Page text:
Real estate: A low-interest rate environment often fuels interest in alternative investments such as commodities, collectibles and real estate. Investors like these assets because performance usually does not correlate to that of the stock market. For example, owning real estate is attractive in a low interest rate environment, because it can provide income from rent payments, and the potential for future appreciation for properties that increase in value over time. Importantly, real estate values are less volatile, and that stability is why real estate is often used to diversify investment portfolios. Real estate ownership also offers tax advantages such as depreciation.

How low could rates go?

The near zero interest rates in a still uncertain economic environment has raised the question of whether rates may drop into negative territory. In Europe, interest rates are at zero with countries such as Switzerland and Japan reporting negative interest rates. That is concerning for investors as it means that they end up having to pay banks to hold their money. No one has a crystal ball to predict how interest rates may move in the future. Although it is not impossible that rates will go lower, most U.S. economists do not expect negative rates to materialize in the U.S.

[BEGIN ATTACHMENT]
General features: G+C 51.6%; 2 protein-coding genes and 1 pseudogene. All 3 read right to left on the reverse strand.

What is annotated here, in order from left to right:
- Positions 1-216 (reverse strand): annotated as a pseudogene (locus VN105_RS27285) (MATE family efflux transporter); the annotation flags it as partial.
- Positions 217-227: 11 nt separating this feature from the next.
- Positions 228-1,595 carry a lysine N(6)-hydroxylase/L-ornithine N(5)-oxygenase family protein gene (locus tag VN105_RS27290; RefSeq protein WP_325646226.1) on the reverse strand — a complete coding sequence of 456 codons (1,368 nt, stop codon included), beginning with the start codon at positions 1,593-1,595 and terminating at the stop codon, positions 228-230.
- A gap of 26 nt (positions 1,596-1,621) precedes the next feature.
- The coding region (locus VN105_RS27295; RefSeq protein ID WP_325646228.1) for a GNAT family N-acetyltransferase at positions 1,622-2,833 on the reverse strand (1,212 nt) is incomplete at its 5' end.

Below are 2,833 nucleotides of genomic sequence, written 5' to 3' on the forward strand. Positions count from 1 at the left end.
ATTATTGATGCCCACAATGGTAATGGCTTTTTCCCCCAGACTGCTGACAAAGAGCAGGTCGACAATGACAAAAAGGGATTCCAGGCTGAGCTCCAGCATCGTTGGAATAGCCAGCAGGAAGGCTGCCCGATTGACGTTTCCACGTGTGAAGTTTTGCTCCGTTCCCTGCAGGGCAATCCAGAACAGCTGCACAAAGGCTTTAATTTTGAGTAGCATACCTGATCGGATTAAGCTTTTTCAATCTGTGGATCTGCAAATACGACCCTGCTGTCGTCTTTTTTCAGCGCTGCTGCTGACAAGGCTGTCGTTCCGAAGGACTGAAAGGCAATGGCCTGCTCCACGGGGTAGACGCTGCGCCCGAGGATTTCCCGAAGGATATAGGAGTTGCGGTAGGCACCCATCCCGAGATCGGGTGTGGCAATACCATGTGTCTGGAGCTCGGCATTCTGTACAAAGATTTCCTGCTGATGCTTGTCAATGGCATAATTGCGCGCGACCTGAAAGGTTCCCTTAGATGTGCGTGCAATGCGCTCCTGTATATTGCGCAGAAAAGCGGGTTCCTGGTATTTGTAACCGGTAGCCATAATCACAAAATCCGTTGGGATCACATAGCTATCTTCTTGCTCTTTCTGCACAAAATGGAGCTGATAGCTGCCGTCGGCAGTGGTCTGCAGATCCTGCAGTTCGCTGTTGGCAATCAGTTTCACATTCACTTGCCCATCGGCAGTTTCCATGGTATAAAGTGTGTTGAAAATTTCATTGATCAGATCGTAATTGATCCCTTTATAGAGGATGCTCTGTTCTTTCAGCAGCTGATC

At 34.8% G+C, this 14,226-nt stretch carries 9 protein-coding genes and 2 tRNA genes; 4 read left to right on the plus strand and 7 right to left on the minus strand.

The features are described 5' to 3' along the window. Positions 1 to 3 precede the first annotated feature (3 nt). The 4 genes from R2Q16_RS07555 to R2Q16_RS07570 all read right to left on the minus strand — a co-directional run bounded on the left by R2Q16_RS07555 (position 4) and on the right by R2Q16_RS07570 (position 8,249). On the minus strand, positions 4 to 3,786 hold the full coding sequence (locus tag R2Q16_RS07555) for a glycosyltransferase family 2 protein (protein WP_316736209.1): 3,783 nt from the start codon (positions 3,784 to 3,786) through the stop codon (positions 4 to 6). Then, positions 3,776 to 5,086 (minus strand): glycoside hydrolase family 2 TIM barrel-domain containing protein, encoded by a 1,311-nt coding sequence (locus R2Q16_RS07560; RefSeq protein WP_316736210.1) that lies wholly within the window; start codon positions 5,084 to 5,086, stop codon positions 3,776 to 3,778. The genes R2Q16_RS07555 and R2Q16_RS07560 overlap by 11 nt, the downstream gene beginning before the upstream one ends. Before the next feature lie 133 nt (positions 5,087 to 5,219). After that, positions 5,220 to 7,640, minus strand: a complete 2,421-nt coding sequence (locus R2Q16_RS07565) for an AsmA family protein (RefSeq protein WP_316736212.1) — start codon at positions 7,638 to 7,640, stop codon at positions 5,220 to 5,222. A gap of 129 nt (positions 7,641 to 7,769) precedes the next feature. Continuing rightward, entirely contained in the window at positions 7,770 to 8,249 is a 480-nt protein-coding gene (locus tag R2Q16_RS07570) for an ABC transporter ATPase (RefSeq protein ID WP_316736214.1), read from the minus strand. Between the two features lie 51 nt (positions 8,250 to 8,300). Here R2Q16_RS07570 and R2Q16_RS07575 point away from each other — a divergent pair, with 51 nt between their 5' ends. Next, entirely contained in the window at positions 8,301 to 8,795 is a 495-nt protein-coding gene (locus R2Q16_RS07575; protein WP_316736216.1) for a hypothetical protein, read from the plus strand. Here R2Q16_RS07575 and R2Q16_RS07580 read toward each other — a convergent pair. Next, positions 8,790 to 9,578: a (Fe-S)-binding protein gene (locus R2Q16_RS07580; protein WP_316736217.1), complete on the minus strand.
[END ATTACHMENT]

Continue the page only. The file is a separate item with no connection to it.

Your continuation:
The continued low interest rate environment also highlights some common investment themes that have been proven to help build wealth over time. One is to understand your individual tolerance for risk, and not let the low rate environment push you out of that comfort zone. Two, is the importance of building a diversified investment portfolio to both manage risks and achieve higher overall blended returns. Three, it is important for investors to conduct careful due diligence and work with a trusted advisor.

About CanAm Capital Partners

CanAm Capital Partners, LLC (“CACP”) is a New York-based private equity investor, manager and advisor with a primary focus on real estate principal investment. CACP is an affiliate of CanAm Enterprises, the largest EB-5 lender in the United States. CACP and its affiliates have been involved as a principal or lender in transactions with an aggregate transaction value in excess of $3 billion in multiple markets across the U.S. For more information, please visit